Revealed: The secrets hidden inside Jersey’s Cold War bunker

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WITH thick barbed-wire clad walls, a BBC studio and a blast door, its existence remains unknown to many Islanders...

Doomsday Bunker 1979.Springfield Standoff

But there will be a chance next month to take a peek inside the Island’s Civil Emergency Centre bunker – one of a few shelters secretly set up by the States during the Cold War to protect a small number of volunteers from the perils of a nuclear attack.

Everyone else, including the Lieutenant-Governor and the Bailiff, would have been told to stay indoors.

But those inside the German-built fortification would have been able to activate a network of 17 emergency sirens stationed around Jersey, liaise with authorities across Europe – including a secret underground Home Office base in the UK – and announce news of impending danger to the potentially doomed public over the radio.

A telephone link with Guernsey, a radio link to the French defence centre at Rennes, an air-filtration system and food rations were also in place.

Paul Patterson, a scientific adviser trained extensively by the Home Office to man the bunker, said that during the talks he would be able to reveal information he had been forced to keep secret until 2018.

And he added that there were still some things that he was not able to reveal today.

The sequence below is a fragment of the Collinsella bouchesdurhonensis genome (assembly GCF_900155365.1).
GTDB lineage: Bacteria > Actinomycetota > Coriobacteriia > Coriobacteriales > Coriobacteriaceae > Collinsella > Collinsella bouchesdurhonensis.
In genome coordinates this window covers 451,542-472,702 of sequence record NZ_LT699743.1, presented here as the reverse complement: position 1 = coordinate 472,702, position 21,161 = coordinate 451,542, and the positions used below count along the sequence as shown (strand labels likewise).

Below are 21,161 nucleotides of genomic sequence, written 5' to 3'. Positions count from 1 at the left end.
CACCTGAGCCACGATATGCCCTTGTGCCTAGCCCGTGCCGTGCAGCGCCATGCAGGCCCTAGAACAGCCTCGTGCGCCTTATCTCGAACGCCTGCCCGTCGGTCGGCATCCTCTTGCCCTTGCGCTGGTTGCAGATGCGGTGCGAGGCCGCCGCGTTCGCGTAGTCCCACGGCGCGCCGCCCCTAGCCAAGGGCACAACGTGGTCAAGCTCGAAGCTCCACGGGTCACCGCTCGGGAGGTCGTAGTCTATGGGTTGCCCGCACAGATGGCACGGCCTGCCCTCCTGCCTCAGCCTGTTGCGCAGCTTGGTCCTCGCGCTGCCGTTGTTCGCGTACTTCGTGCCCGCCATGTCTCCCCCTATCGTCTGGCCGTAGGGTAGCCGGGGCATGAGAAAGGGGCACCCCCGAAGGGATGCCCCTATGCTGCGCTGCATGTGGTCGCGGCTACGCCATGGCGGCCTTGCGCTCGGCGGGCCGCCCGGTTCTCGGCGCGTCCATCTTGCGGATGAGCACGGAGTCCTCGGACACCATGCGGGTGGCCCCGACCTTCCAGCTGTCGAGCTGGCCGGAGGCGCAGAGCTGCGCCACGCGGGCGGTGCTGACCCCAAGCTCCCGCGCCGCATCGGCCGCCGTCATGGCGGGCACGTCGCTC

‘The tours are not going to be heavy sessions. It will all just be factual.

‘We are just going to explain to people why things were done the way they were, the effects of nuclear fallout and the effect it would have on Jersey and the training we had to protect the public the best we could,’ he said.


‘Some people may go in and think it is a bit Dad’s Army and that we used very primitive methods with primitive equipment but I think it is probably still used today.

‘If there was a nuclear-electromagnetic pulse it would completely ionise all circuit boards and knock out modern telephony, televisions – it would all go kaput.’

Despite the threat of nuclear war subsiding, the proximity of a number of France’s atomic energy facilities kept the bunker open until 2007, when the team of volunteers trained to occupy it was disbanded.

Today, the Springfield-based Civil Emergency Centre lies dormant, with several Geiger counters, dosimeters, hand-cranked sirens, gas masks, radiation suits and Home Office nuclear warning cassettes all gathering dust.


And next month, those who worked in the bunker will show members of the public around the facility during ten tours.

Anyone wishing to visit the centre must book in advance by visiting and clicking ‘Cold War Bunker Tours’.

The tours, which are being organised by Jersey Heritage, cost £5 per person or £3 for Jersey Heritage members, patrons and benefactors. Any children attending must be aged 12 or over.

Ed Taylor

By Ed Taylor


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